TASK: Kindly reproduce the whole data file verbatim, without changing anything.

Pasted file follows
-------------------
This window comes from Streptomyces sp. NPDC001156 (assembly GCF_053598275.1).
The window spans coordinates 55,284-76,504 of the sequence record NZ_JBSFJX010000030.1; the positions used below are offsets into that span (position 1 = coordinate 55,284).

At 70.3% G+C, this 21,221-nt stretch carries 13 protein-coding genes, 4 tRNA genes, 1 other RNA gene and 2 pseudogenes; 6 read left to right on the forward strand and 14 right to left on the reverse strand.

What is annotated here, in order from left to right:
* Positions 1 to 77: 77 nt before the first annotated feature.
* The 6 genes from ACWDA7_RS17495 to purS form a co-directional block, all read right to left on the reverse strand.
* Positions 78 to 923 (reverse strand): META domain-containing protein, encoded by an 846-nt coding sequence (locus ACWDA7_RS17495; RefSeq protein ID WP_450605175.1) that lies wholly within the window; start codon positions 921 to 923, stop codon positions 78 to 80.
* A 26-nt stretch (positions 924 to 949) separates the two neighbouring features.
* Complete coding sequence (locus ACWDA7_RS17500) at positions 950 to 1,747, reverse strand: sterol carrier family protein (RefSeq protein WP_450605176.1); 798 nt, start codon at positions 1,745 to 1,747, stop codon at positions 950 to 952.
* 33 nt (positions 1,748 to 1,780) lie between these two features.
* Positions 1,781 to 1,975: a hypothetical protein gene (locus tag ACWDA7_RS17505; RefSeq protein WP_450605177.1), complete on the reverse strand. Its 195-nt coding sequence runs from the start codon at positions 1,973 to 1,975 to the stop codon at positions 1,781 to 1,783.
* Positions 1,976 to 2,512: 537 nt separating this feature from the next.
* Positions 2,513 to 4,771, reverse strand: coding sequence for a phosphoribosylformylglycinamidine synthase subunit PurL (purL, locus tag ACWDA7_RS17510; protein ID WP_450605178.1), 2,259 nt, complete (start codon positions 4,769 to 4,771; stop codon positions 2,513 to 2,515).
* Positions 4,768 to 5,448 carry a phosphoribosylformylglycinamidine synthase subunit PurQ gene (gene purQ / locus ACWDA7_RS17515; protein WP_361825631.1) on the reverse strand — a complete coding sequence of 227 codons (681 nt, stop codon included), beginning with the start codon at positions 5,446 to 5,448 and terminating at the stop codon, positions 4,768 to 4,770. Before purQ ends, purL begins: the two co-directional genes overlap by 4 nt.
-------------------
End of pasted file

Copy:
This window comes from Streptomyces sp. NPDC001156 (assembly GCF_053598275.1).
The window spans coordinates 55,284-76,504 of the sequence record NZ_JBSFJX010000030.1; the positions used below are offsets into that span (position 1 = coordinate 55,284).

At 70.3% G+C, this 21,221-nt stretch carries 13 protein-coding genes, 4 tRNA genes, 1 other RNA gene and 2 pseudogenes; 6 read left to right on the forward strand and 14 right to left on the reverse strand.

What is annotated here, in order from left to right:
* Positions 1 to 77: 77 nt before the first annotated feature.
* The 6 genes from ACWDA7_RS17495 to purS form a co-directional block, all read right to left on the reverse strand.
* Positions 78 to 923 (reverse strand): META domain-containing protein, encoded by an 846-nt coding sequence (locus ACWDA7_RS17495; RefSeq protein ID WP_450605175.1) that lies wholly within the window; start codon positions 921 to 923, stop codon positions 78 to 80.
* A 26-nt stretch (positions 924 to 949) separates the two neighbouring features.
* Complete coding sequence (locus ACWDA7_RS17500) at positions 950 to 1,747, reverse strand: sterol carrier family protein (RefSeq protein WP_450605176.1); 798 nt, start codon at positions 1,745 to 1,747, stop codon at positions 950 to 952.
* 33 nt (positions 1,748 to 1,780) lie between these two features.
* Positions 1,781 to 1,975: a hypothetical protein gene (locus tag ACWDA7_RS17505; RefSeq protein WP_450605177.1), complete on the reverse strand. Its 195-nt coding sequence runs from the start codon at positions 1,973 to 1,975 to the stop codon at positions 1,781 to 1,783.
* Positions 1,976 to 2,512: 537 nt separating this feature from the next.
* Positions 2,513 to 4,771, reverse strand: coding sequence for a phosphoribosylformylglycinamidine synthase subunit PurL (purL, locus tag ACWDA7_RS17510; protein ID WP_450605178.1), 2,259 nt, complete (start codon positions 4,769 to 4,771; stop codon positions 2,513 to 2,515).
* Positions 4,768 to 5,448 carry a phosphoribosylformylglycinamidine synthase subunit PurQ gene (gene purQ / locus ACWDA7_RS17515; protein WP_361825631.1) on the reverse strand — a complete coding sequence of 227 codons (681 nt, stop codon included), beginning with the start codon at positions 5,446 to 5,448 and terminating at the stop codon, positions 4,768 to 4,770. Before purQ ends, purL begins: the two co-directional genes overlap by 4 nt.